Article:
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Chicago by John Olson

The Glorious Ones
Bohemian Theatre Company

Also see John's review of Calls to Blood

The Glorious Ones
John Taflan, Katie Siri, Danni Smith, Eric Damon Smith, Dana Tretta, Tom Weber
and Courtney Crouse

Chicago is a great place for seeing the musicals of Flaherty and Ahrens. In just the last few years, we've had local productions of Ragtime, Seussical, My Favorite Year, A Man of No Importance and just last spring, Porchlight Theatre's innovative take on Once on This Island. Bohemian got the pair's most recent effort, The Glorious Ones, which opened at Lincoln Center's Mitzi Newhouse Theater just two years ago. It's a must for fans of that writing pair, but not only for fans. The ninety-minute intermissionless musical is a bright, fast-paced and funny affair that ought to entertain all but the most prudish audiences.

The Glorious Ones is a study of the dramatic form of commedia dell'arte, popular in Italy during the 16th and 17th centuries, and is told in that form. Ouch! That already sounds much more academic and artsy than the show is. For those unfamiliar with commedia dell'arte (like me), the show explains it well enough. It was improvised comedy for the masses—physical, sexual and graphic—performed in public squares for free, though the hat was passed to compensate the performers. The form is credited as the first improvisation (the performers worked from a plotline and made up dialogue as physical business as they performed) and a precursor of slapstick and other physical comedy. The sexual content in this show will offend few and there's only enough of it to suggest what commedia dell'arte performers would do. Lynn Ahrens' book for The Glorious Ones is based on a novel by Francine Prose, a fictional account of the adventures of the real-life commedia actor-manager Flaminio Scala and his troupe. It takes a while to orient oneself to the conventions of the show, but after that acclimation, it's a breezy and good time.

More importantly, BoHo's Glorious Ones is an opportunity to enjoy seven quite terrific performers. Courtney Crouse and Dana Tretta are probably the best known to local audiences. Mr. Crouse gained attention and acclaim in the title roles of Jekyll and Hyde for BoHo a while back. He's not the central figure here—that would be Eric Damon Smith as Flaminio—but Crouse has ample opportunity to use his powerful baritone and do some gymnastics as the romantic lead, Francesco. Ms. Tretta, so effective in generating pathos as the heroine of Bailiwick's Hunchback of Notre Dame and Theo Ubique's Cabaret, gets to play entirely for laughs here as the midget Armanda, even imitating a little dog at one point.

Smith has a commanding presence that makes him a believable Flaminio—charismatic, egotistical and utterly committed to the commedia. His wife Columbina is played by Danni Smith and, while she like Mr. Smith is cast older than her real age, she conveys a maturity that makes her believable in the part. Katie Siri is Isabella, the younger performer who eventually replaces Isabella as the romantic lead and is lovably goofy. Tom Weber is Pantalone, the performer-tailor of the group who carries a torch for her, but doesn't lose his sense of humor over it. John Taflan is charming and funny as the Dottore, a stock character of commedia dell-arte.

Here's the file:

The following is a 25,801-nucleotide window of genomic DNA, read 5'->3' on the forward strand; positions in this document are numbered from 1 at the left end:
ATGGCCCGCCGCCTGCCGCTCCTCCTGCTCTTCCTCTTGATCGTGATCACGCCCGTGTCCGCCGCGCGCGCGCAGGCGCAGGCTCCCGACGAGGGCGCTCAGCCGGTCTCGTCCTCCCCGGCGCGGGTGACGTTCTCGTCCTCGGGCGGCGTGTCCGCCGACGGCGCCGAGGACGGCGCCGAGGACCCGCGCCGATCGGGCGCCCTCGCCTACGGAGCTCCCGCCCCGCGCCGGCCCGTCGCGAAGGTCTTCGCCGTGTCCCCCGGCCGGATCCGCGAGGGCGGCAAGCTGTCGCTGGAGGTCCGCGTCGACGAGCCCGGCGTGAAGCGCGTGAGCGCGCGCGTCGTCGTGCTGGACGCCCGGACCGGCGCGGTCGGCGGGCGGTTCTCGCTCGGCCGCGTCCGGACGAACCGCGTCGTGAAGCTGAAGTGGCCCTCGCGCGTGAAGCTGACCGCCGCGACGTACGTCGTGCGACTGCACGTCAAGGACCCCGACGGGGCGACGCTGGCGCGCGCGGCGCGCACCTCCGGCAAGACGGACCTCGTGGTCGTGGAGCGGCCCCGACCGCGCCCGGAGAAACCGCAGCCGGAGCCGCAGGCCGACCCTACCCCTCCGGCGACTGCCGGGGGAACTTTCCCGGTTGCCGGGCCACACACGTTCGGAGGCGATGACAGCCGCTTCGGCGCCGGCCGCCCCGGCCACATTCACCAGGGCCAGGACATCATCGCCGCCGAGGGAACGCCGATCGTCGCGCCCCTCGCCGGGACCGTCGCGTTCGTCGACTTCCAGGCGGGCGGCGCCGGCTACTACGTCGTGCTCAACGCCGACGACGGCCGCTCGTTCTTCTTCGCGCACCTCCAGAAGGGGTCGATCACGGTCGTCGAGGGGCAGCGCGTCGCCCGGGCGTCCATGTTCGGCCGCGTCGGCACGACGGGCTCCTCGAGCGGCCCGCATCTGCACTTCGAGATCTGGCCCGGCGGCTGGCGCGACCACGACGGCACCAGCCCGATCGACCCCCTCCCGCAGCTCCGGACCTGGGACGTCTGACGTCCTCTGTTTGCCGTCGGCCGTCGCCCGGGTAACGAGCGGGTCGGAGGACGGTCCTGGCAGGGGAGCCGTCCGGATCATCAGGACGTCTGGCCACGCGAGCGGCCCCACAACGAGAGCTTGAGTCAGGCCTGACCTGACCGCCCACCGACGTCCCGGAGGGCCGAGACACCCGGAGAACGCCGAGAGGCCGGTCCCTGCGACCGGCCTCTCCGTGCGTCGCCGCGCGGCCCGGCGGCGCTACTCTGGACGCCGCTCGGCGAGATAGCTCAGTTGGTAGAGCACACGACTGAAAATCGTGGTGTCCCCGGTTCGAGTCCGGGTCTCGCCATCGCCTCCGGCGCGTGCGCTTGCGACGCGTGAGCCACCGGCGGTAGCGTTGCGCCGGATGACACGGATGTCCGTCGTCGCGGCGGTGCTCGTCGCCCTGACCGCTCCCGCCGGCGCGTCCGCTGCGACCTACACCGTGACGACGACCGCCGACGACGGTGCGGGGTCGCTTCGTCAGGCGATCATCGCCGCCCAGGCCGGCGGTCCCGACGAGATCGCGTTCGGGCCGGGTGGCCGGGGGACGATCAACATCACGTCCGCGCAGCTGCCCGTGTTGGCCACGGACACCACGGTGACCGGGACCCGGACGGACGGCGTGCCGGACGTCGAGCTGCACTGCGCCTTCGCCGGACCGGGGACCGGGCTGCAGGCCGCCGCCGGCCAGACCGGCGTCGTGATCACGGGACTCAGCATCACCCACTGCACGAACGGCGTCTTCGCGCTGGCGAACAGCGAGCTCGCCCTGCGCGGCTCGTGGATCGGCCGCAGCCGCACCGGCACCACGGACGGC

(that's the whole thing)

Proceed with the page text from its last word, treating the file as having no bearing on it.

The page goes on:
Stephen M. Genovese directed and designed the set, a platform of wooden planks as might have been used been used by the troupe, and a series of painted backdrops. His cast, wardrobed in simple but colorful period costumes designed by Theresa Ham, is in constant motion, making the stage seem much bigger than it actually is. I'd have to guess his direction gets everything out of this piece that there to be gotten. Ahrens' book doesn't stop too long into between laughs to involve us too deeply in the characters. I suppose she might have made it a longer show, with more plot, but doing so would have lost the sense of the show as commedia dell'arte itself. Her lyrics, as always, have heart and wit. Flaherty's fans might admit he's written better scores, but they'll enjoy his distinctive style here, and non-fans won't even think to compare this score to his work on Ragtime or Island. Music director/conductor Nick Sula and cast give the music a full-bodied reading of it.

The Glorious Ones may be a minor work in the Flaherty and Ahrens canon, but it's a glorious and perfectly polished showcase for Genovese and his cast.

The Glorious Ones will be performed at the BoHo Theatre, 7016 N. Glenwood, Chicago, through Saturday, November 21, 2009. Performances are Thursdays, Fridays and Saturdays at 8:00 and Sundays at 2:00 p.m. For tickets, call the box office at 866-811-4111.


Photo: Brandon Dahlquist

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-- John Olson



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